Explainer on U.S. Deportations and Expulsions During the COVID-19 Pandemic
Updated June 18, 2020
U.S. deportation and expulsion practices are recklessly exposing an entire region to increased risk of COVID-19. Since the onset of the pandemic, even as it has suspended asylum processing, paused most immigration court proceedings, and issued broad travel restrictions, the Trump administration has continued deportations apace, reportedly operating hundreds of deportation flights, including many to countries whose already strained healthcare systems could collapse as a result of COVID-19. Over 150 people deported from the United States have been confirmed to have tested positive for COVID-19, often after being held in unsafe conditions in U.S. detention facilities without adequate testing or access to medical care. COVID-positive people have been sent to at least eight different countries.
Meanwhile, the administration has unlawfully expelled tens of thousands of people under a new policy weaponizing the pandemic to deny people access to asylum and humanitarian protection, which violates domestic and international law and fails to further public health. While initially characterized as an emergency measure, the policy was just extended indefinitely.
The U.S. government must immediately adopt a temporary moratorium on all deportations in light of COVID-19 and stop unlawful expulsions of people seeking safety at the border.
Why are deportations problematic?
- S. detention and deportation practices risk spreading COVID-19.
- Detention: Immigration and Customs Enforcement (ICE) detention centers, where many individuals are typically held prior to deportation, are tinderboxes for potential COVID-19 spread: the Vera Institute for Justice reports that ICE is dramatically underreporting spread of the virus in its facilities and that the true number of people who have been infected may be 15 times higher than ICE’s estimate. Even though ICE has the authority to release detained individuals, it has generally refused to do so. Instead, it has persisted in transferring immigrants from one detention facility to another, increasing their exposure to the virus.
- Deportation: Recognizing the risks of spread posed by international travel, the State Department and Centers for Disease Control and Prevention (CDC) have both strongly advised U.S. residents not to travel internationally, and CDC standards advise that transfers of detained individuals be restricted unless absolutely necessary as they increase risk of viral spread. The UN Network on Migration recently called on all states to halt forced returns during the COVID-19 pandemic, citing public health and human rights concerns. Yet DHS has transferred and deported thousands of people in its custody to their countries of origin since the onset of the pandemic.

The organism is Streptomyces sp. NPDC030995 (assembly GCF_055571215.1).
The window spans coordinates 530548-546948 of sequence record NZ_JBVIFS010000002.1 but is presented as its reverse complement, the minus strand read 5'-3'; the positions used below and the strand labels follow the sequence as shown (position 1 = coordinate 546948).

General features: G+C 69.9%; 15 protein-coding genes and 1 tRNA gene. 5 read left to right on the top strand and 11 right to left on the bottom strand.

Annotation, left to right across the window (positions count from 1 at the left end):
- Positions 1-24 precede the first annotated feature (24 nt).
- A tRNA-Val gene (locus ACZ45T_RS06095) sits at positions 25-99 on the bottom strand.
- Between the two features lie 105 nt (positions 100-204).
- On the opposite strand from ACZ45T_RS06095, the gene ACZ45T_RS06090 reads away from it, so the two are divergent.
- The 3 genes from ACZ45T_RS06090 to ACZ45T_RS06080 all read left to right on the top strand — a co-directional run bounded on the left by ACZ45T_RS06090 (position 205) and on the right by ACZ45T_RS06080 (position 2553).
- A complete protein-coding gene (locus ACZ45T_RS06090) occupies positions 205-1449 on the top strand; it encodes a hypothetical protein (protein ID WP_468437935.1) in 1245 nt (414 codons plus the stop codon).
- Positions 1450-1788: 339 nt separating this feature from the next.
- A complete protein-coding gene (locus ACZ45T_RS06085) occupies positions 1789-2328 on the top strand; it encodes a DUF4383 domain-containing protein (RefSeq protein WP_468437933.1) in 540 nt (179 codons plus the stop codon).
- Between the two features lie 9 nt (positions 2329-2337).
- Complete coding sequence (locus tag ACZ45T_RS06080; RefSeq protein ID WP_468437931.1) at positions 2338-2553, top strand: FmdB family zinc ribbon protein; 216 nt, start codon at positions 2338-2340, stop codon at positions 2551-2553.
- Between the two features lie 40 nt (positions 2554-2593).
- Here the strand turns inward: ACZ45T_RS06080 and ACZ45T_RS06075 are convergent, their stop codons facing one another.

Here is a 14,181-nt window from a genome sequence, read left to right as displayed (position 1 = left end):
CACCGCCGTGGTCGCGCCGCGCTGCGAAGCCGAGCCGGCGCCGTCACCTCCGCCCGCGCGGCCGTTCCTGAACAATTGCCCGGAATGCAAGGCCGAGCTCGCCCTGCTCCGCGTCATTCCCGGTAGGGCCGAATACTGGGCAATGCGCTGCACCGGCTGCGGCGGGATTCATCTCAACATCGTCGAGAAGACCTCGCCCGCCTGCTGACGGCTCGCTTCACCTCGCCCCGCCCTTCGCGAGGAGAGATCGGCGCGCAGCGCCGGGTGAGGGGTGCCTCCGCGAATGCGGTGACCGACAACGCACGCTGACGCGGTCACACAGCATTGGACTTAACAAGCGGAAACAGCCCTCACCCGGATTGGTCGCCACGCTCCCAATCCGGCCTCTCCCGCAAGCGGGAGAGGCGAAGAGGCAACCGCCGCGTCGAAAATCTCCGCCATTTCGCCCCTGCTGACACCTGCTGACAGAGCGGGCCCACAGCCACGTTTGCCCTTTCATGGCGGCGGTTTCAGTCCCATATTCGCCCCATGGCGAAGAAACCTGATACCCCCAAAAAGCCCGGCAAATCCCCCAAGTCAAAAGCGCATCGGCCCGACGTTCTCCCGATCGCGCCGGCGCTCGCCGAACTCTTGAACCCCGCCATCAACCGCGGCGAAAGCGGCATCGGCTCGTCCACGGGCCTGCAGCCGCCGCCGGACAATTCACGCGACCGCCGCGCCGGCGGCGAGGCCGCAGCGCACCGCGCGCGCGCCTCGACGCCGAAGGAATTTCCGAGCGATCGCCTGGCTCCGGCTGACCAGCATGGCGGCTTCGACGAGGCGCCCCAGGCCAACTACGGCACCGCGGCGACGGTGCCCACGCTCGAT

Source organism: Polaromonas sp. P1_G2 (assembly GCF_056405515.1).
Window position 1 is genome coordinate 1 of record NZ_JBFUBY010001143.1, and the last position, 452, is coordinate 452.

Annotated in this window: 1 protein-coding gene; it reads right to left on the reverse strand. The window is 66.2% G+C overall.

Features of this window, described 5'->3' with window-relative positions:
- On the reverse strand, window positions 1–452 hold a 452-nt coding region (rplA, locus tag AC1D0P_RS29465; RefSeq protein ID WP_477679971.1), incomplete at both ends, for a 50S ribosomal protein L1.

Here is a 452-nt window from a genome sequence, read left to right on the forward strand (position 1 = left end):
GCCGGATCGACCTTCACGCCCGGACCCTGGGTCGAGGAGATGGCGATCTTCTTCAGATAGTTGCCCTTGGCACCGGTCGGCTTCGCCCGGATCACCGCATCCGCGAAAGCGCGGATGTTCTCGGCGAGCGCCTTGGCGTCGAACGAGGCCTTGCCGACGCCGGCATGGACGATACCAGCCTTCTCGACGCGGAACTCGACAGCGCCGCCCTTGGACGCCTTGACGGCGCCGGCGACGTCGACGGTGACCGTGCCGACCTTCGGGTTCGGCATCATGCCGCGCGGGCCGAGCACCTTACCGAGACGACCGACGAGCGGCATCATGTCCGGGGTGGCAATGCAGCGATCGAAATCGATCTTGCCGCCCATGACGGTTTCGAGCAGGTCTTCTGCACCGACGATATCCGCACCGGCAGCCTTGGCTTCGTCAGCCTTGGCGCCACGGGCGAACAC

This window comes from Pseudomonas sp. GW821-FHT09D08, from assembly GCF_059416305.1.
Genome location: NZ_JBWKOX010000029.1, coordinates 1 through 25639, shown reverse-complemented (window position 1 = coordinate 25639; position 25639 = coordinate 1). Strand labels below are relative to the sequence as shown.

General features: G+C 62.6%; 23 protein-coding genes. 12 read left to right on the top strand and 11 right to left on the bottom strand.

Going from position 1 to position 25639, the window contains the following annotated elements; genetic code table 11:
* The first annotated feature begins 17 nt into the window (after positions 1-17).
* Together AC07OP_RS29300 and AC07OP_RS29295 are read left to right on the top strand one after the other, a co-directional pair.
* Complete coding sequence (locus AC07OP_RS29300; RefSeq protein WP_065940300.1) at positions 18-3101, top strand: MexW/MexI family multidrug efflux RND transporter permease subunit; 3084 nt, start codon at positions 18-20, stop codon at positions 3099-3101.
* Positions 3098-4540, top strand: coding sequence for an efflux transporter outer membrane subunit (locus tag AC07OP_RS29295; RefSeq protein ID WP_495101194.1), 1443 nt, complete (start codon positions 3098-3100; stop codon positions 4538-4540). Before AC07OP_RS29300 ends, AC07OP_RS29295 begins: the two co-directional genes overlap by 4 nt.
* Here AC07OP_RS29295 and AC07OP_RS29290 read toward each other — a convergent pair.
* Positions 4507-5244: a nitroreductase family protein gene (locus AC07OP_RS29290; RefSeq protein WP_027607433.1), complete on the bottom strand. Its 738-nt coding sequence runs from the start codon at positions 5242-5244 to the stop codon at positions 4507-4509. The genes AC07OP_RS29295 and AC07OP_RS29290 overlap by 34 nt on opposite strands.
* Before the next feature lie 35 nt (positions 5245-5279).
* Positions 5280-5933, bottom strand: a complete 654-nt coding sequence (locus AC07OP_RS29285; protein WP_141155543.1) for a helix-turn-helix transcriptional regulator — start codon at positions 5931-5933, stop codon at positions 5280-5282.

- Common countries of deportation are ill-equipped to handle a COVID-19 outbreak. Several of the countries which have received deported nationals already have struggling health systems. In Latin America, one in three people lack regular access to healthcare. Guatemala, where U.S. deportations recently made up over 15% of COVID-19 cases, only has two large urban hospitals and a patchwork of smaller medical facilities. Honduras’ health system ranks as one of the worst in the world. In Haiti, 60% of the country lives in poverty and there are only 60 ventilators and an almost non-existent health care system for 11 million people.
- Deported nationals have been subject to stigmatization and rights-abusing quarantine regimes. People deported from the U.S. have reported receiving threats and facing stigma because of fears that they may have contracted COVID in the United States. One Guatemalan deportee who tested positive for COVID-19 after being returned from the United States described receiving threats that others wanted to “set fire” to him, and others have described being forced to quarantine in facilities with inadequate medical conditions. In El Salvador, where hundreds of citizens are being arbitrarily detained in so-called “containment centers,” people deported from the U.S. reported being held in overcrowded, unsanitary facilities for lengthy periods of time upon return. In Haiti, COVID-19 patients and health professionals have reported facing stigma and threats by neighbors who are fearful of contracting the virus, forcing some health care facilities to close their doors to COVID-19 patients.
- Human rights are deteriorating in many common countries of deportation.
- Repression: Governments are taking increasingly repressive measures in response to COVID-19. More than 6,000 individuals have been arrested in Honduras for violating curfews or for protesting over lack of food and layoffs, and one man was killed and another seriously injured by military police. In El Salvador, police have arbitrarily arrested hundreds of individuals in the name of enforcing the government’s lockdown.
- Insecurity: Growing food insecurity and deepening poverty due to COVID-19 in Latin America and the Caribbean will likely continue to worsen. Even before COVID, for example, 40% of Haitians required urgent humanitarian assistance. In countries where much of the population lives in poverty and works in the informal sector, households have no reserves of cash or food to survive even a short-term quarantine. Curfews and suspensions of public transportation make it difficult for families to pick up their relatives from airports or quarantine centers, which is especially concerning for the numbers of unaccompanied children who have been returned since the onset of the pandemic.
- The U.S. government is wrongly engaging in strong-arm tactics to force neighboring countries to accept deportations. Several governments have called on the U.S. to halt deportations, including Guatemala and Haiti. However, the U.S. has threatened visa sanctions on nationals whose countries refuse to accept deportation flights. It has politicized humanitarian assistance, awarding ventilators to countries that cooperate with its migration policy while withholding them from Guatemala, which sought to pause deportations.